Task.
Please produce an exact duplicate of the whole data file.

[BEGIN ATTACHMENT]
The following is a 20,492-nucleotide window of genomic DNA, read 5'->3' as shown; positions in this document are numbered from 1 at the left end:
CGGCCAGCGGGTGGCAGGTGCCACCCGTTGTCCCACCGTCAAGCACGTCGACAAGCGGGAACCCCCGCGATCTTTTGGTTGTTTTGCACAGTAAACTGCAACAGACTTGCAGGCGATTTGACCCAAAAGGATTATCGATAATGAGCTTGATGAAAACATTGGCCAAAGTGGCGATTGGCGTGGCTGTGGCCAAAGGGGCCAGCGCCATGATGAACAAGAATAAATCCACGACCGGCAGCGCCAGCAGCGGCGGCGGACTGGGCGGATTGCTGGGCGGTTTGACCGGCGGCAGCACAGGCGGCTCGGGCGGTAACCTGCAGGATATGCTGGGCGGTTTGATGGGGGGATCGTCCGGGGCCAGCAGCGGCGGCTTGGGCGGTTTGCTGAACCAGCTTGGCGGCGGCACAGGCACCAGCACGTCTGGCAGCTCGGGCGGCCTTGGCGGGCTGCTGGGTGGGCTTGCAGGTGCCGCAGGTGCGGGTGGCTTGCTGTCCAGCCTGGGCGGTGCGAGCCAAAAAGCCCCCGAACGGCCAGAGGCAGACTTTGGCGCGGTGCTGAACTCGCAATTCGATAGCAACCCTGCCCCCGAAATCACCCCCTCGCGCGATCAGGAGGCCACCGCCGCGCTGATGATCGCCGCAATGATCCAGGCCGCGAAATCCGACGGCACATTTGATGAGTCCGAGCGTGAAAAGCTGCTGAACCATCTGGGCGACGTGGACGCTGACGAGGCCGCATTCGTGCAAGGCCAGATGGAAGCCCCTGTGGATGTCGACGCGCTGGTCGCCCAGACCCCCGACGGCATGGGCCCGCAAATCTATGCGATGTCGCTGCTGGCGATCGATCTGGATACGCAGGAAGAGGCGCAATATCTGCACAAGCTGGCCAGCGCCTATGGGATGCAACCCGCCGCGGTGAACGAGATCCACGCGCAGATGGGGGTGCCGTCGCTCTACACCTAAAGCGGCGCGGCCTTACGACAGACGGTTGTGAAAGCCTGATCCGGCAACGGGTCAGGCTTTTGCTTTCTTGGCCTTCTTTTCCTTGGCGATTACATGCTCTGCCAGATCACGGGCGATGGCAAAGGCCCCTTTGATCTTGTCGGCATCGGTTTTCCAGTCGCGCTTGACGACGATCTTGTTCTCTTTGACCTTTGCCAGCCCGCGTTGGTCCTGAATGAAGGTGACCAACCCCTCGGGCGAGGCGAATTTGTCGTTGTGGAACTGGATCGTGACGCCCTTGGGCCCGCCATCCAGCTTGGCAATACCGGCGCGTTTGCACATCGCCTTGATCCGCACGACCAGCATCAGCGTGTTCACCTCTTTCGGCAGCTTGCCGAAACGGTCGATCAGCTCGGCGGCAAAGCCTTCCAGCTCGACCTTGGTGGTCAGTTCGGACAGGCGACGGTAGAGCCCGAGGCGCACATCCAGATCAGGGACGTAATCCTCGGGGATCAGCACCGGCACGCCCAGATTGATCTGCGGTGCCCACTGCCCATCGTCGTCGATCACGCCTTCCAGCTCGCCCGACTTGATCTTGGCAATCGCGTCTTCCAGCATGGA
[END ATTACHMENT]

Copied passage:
The following is a 20,492-nucleotide window of genomic DNA, read 5'->3' as shown; positions in this document are numbered from 1 at the left end:
CGGCCAGCGGGTGGCAGGTGCCACCCGTTGTCCCACCGTCAAGCACGTCGACAAGCGGGAACCCCCGCGATCTTTTGGTTGTTTTGCACAGTAAACTGCAACAGACTTGCAGGCGATTTGACCCAAAAGGATTATCGATAATGAGCTTGATGAAAACATTGGCCAAAGTGGCGATTGGCGTGGCTGTGGCCAAAGGGGCCAGCGCCATGATGAACAAGAATAAATCCACGACCGGCAGCGCCAGCAGCGGCGGCGGACTGGGCGGATTGCTGGGCGGTTTGACCGGCGGCAGCACAGGCGGCTCGGGCGGTAACCTGCAGGATATGCTGGGCGGTTTGATGGGGGGATCGTCCGGGGCCAGCAGCGGCGGCTTGGGCGGTTTGCTGAACCAGCTTGGCGGCGGCACAGGCACCAGCACGTCTGGCAGCTCGGGCGGCCTTGGCGGGCTGCTGGGTGGGCTTGCAGGTGCCGCAGGTGCGGGTGGCTTGCTGTCCAGCCTGGGCGGTGCGAGCCAAAAAGCCCCCGAACGGCCAGAGGCAGACTTTGGCGCGGTGCTGAACTCGCAATTCGATAGCAACCCTGCCCCCGAAATCACCCCCTCGCGCGATCAGGAGGCCACCGCCGCGCTGATGATCGCCGCAATGATCCAGGCCGCGAAATCCGACGGCACATTTGATGAGTCCGAGCGTGAAAAGCTGCTGAACCATCTGGGCGACGTGGACGCTGACGAGGCCGCATTCGTGCAAGGCCAGATGGAAGCCCCTGTGGATGTCGACGCGCTGGTCGCCCAGACCCCCGACGGCATGGGCCCGCAAATCTATGCGATGTCGCTGCTGGCGATCGATCTGGATACGCAGGAAGAGGCGCAATATCTGCACAAGCTGGCCAGCGCCTATGGGATGCAACCCGCCGCGGTGAACGAGATCCACGCGCAGATGGGGGTGCCGTCGCTCTACACCTAAAGCGGCGCGGCCTTACGACAGACGGTTGTGAAAGCCTGATCCGGCAACGGGTCAGGCTTTTGCTTTCTTGGCCTTCTTTTCCTTGGCGATTACATGCTCTGCCAGATCACGGGCGATGGCAAAGGCCCCTTTGATCTTGTCGGCATCGGTTTTCCAGTCGCGCTTGACGACGATCTTGTTCTCTTTGACCTTTGCCAGCCCGCGTTGGTCCTGAATGAAGGTGACCAACCCCTCGGGCGAGGCGAATTTGTCGTTGTGGAACTGGATCGTGACGCCCTTGGGCCCGCCATCCAGCTTGGCAATACCGGCGCGTTTGCACATCGCCTTGATCCGCACGACCAGCATCAGCGTGTTCACCTCTTTCGGCAGCTTGCCGAAACGGTCGATCAGCTCGGCGGCAAAGCCTTCCAGCTCGACCTTGGTGGTCAGTTCGGACAGGCGACGGTAGAGCCCGAGGCGCACATCCAGATCAGGGACGTAATCCTCGGGGATCAGCACCGGCACGCCCAGATTGATCTGCGGTGCCCACTGCCCATCGTCGTCGATCACGCCTTCCAGCTCGCCCGACTTGATCTTGGCAATCGCGTCTTCCAGCATGGA